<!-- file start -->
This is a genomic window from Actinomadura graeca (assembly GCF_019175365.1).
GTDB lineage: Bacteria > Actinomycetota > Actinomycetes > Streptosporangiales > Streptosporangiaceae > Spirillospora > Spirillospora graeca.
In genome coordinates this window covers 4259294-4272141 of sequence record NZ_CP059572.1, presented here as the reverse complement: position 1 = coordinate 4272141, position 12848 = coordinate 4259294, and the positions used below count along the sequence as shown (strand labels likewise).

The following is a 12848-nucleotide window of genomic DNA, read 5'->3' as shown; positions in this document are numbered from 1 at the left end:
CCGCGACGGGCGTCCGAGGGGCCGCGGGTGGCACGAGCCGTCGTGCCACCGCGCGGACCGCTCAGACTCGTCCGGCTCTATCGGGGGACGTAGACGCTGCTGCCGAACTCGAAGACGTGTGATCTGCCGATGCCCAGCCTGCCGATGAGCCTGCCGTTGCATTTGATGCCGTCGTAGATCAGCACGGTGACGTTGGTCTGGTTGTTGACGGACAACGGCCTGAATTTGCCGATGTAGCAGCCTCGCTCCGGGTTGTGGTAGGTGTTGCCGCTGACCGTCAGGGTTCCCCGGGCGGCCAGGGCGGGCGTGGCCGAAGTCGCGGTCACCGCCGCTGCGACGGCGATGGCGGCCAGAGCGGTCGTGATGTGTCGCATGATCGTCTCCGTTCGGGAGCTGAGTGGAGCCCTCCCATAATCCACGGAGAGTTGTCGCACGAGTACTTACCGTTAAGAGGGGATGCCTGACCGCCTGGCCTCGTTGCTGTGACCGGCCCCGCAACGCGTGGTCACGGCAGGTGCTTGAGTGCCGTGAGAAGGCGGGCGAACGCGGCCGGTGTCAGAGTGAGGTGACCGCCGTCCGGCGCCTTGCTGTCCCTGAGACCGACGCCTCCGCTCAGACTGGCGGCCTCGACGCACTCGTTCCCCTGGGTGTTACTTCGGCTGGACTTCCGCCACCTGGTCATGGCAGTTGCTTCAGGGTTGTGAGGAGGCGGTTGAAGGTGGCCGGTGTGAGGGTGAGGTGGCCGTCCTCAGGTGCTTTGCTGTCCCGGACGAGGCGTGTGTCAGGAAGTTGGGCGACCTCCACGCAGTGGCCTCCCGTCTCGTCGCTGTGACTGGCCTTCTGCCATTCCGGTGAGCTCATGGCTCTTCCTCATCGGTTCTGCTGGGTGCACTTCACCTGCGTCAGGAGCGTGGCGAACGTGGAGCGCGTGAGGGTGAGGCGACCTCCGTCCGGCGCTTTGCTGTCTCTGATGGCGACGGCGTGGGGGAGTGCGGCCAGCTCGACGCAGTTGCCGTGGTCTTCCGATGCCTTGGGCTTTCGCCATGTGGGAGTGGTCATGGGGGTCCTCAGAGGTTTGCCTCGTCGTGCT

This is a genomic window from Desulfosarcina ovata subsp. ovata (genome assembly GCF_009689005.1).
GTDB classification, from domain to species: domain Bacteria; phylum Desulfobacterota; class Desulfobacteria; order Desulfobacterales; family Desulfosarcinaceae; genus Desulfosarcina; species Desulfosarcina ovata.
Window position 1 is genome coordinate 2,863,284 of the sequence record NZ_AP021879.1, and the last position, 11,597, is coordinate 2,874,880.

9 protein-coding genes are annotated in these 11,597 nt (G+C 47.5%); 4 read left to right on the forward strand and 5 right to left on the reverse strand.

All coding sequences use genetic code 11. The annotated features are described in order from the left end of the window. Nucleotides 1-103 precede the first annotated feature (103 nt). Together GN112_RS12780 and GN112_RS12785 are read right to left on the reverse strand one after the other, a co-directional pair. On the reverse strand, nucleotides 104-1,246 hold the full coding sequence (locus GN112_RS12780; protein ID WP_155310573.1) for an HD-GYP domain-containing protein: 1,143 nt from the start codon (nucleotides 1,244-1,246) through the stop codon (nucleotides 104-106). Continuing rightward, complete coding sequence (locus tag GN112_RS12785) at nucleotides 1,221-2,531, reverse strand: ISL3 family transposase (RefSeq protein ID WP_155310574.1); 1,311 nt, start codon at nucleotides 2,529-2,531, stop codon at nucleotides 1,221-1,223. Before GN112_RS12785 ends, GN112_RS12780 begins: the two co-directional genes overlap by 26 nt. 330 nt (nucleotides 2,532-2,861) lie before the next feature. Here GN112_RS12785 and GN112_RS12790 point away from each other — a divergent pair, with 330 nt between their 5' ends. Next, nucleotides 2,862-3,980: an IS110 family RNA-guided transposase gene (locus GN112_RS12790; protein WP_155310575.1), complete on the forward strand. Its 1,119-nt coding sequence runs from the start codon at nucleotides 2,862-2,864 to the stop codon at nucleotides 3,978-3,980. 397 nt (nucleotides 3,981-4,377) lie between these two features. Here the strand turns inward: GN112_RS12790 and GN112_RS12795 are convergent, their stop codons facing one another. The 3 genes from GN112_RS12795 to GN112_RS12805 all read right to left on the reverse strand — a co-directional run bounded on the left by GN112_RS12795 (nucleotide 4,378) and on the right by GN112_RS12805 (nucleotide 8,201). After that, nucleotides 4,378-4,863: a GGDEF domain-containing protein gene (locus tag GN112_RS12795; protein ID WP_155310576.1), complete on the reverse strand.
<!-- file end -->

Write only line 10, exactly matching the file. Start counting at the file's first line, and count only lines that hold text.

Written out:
All coding sequences use genetic code 11. The annotated features are described in order from the left end of the window. Nucleotides 1-103 precede the first annotated feature (103 nt). Together GN112_RS12780 and GN112_RS12785 are read right to left on the reverse strand one after the other, a co-directional pair. On the reverse strand, nucleotides 104-1,246 hold the full coding sequence (locus GN112_RS12780; protein ID WP_155310573.1) for an HD-GYP domain-containing protein: 1,143 nt from the start codon (nucleotides 1,244-1,246) through the stop codon (nucleotides 104-106). Continuing rightward, complete coding sequence (locus tag GN112_RS12785) at nucleotides 1,221-2,531, reverse strand: ISL3 family transposase (RefSeq protein ID WP_155310574.1); 1,311 nt, start codon at nucleotides 2,529-2,531, stop codon at nucleotides 1,221-1,223. Before GN112_RS12785 ends, GN112_RS12780 begins: the two co-directional genes overlap by 26 nt. 330 nt (nucleotides 2,532-2,861) lie before the next feature. Here GN112_RS12785 and GN112_RS12790 point away from each other — a divergent pair, with 330 nt between their 5' ends. Next, nucleotides 2,862-3,980: an IS110 family RNA-guided transposase gene (locus GN112_RS12790; protein WP_155310575.1), complete on the forward strand. Its 1,119-nt coding sequence runs from the start codon at nucleotides 2,862-2,864 to the stop codon at nucleotides 3,978-3,980. 397 nt (nucleotides 3,981-4,377) lie between these two features. Here the strand turns inward: GN112_RS12790 and GN112_RS12795 are convergent, their stop codons facing one another. The 3 genes from GN112_RS12795 to GN112_RS12805 all read right to left on the reverse strand — a co-directional run bounded on the left by GN112_RS12795 (nucleotide 4,378) and on the right by GN112_RS12805 (nucleotide 8,201). After that, nucleotides 4,378-4,863: a GGDEF domain-containing protein gene (locus tag GN112_RS12795; protein ID WP_155310576.1), complete on the reverse strand.